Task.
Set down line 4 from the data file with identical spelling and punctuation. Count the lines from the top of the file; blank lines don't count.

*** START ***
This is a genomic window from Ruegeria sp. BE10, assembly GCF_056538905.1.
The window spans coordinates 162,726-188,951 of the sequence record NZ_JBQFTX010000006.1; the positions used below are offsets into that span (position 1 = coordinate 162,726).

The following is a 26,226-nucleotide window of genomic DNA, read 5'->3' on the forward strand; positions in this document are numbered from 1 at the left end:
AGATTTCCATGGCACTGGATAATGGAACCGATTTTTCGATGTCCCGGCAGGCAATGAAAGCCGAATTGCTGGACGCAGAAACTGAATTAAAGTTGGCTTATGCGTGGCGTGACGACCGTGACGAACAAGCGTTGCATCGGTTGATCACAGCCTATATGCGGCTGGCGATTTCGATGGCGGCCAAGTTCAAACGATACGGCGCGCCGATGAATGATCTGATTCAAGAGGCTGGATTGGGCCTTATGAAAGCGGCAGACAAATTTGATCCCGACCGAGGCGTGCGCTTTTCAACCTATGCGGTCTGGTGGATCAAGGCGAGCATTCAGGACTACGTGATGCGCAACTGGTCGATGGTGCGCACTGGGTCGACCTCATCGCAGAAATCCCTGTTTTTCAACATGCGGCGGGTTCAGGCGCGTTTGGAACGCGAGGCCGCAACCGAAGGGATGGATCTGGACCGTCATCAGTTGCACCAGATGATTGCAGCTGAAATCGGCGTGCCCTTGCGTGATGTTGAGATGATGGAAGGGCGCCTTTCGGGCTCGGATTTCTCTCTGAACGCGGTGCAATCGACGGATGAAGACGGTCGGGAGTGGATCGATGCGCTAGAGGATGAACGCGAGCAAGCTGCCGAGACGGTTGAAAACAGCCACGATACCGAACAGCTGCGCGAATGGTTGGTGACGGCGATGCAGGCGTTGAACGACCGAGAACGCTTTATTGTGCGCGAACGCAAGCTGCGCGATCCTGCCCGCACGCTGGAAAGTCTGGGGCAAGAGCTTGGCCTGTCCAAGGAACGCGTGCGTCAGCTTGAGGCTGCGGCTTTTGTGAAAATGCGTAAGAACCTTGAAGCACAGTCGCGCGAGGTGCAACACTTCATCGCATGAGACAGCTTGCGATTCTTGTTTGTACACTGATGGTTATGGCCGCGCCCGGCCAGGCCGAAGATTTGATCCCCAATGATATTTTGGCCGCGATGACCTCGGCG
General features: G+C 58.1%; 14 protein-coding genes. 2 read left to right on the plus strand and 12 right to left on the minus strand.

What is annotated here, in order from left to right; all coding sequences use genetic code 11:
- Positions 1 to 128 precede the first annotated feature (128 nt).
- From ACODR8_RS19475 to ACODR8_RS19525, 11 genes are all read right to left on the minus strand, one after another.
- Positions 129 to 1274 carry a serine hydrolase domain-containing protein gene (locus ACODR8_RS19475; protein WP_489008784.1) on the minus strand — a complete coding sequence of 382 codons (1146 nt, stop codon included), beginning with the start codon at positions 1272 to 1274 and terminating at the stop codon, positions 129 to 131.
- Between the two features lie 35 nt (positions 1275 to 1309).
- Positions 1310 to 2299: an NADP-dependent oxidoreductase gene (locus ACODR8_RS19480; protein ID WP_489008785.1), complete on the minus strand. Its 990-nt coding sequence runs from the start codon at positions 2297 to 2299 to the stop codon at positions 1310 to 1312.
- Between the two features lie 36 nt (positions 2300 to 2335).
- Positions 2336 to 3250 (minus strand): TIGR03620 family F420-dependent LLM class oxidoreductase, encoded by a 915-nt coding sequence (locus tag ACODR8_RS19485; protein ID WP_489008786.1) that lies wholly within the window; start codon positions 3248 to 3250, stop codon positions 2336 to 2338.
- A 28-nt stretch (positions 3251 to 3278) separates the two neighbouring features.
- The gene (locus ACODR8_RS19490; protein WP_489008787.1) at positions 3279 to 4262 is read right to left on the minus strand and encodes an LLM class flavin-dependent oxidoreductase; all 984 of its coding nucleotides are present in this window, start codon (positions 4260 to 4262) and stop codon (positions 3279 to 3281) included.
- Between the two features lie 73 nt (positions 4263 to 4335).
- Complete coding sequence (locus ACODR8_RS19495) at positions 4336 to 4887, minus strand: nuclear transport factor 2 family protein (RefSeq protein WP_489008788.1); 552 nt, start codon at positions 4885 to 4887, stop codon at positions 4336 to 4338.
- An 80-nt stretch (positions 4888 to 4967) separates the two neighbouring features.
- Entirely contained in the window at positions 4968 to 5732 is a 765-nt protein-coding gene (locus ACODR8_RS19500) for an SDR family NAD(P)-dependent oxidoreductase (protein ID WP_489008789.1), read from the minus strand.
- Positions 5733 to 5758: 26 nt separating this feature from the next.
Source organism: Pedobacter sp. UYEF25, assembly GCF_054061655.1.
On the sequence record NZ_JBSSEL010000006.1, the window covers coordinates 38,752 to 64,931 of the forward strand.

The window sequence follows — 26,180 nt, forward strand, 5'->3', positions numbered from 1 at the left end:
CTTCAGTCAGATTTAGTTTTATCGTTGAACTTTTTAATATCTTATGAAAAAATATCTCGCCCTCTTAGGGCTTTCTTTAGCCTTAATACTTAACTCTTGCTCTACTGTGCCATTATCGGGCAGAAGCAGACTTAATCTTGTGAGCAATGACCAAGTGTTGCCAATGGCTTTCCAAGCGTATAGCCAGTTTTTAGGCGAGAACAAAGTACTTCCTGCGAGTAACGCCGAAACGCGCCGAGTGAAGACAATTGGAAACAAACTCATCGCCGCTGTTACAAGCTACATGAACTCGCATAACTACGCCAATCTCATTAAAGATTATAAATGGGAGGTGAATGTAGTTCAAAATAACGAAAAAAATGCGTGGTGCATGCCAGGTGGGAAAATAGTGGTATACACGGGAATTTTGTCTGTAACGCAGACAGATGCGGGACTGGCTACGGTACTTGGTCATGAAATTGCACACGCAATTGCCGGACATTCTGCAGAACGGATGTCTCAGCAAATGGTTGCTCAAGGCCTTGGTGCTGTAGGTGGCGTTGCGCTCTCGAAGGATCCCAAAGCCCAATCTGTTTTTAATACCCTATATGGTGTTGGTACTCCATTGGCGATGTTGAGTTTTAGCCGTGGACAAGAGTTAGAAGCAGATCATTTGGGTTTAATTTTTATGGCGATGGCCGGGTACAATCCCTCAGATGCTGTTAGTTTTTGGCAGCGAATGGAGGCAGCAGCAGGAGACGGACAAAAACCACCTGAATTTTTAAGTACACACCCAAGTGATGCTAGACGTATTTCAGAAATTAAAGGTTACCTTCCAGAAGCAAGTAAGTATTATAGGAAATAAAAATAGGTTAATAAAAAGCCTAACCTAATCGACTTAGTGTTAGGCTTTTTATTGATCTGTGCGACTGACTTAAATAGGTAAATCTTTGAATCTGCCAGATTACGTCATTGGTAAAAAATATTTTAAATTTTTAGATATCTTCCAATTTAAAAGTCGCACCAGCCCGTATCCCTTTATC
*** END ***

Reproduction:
AGATTTCCATGGCACTGGATAATGGAACCGATTTTTCGATGTCCCGGCAGGCAATGAAAGCCGAATTGCTGGACGCAGAAACTGAATTAAAGTTGGCTTATGCGTGGCGTGACGACCGTGACGAACAAGCGTTGCATCGGTTGATCACAGCCTATATGCGGCTGGCGATTTCGATGGCGGCCAAGTTCAAACGATACGGCGCGCCGATGAATGATCTGATTCAAGAGGCTGGATTGGGCCTTATGAAAGCGGCAGACAAATTTGATCCCGACCGAGGCGTGCGCTTTTCAACCTATGCGGTCTGGTGGATCAAGGCGAGCATTCAGGACTACGTGATGCGCAACTGGTCGATGGTGCGCACTGGGTCGACCTCATCGCAGAAATCCCTGTTTTTCAACATGCGGCGGGTTCAGGCGCGTTTGGAACGCGAGGCCGCAACCGAAGGGATGGATCTGGACCGTCATCAGTTGCACCAGATGATTGCAGCTGAAATCGGCGTGCCCTTGCGTGATGTTGAGATGATGGAAGGGCGCCTTTCGGGCTCGGATTTCTCTCTGAACGCGGTGCAATCGACGGATGAAGACGGTCGGGAGTGGATCGATGCGCTAGAGGATGAACGCGAGCAAGCTGCCGAGACGGTTGAAAACAGCCACGATACCGAACAGCTGCGCGAATGGTTGGTGACGGCGATGCAGGCGTTGAACGACCGAGAACGCTTTATTGTGCGCGAACGCAAGCTGCGCGATCCTGCCCGCACGCTGGAAAGTCTGGGGCAAGAGCTTGGCCTGTCCAAGGAACGCGTGCGTCAGCTTGAGGCTGCGGCTTTTGTGAAAATGCGTAAGAACCTTGAAGCACAGTCGCGCGAGGTGCAACACTTCATCGCATGAGACAGCTTGCGATTCTTGTTTGTACACTGATGGTTATGGCCGCGCCCGGCCAGGCCGAAGATTTGATCCCCAATGATATTTTGGCCGCGATGACCTCGGCG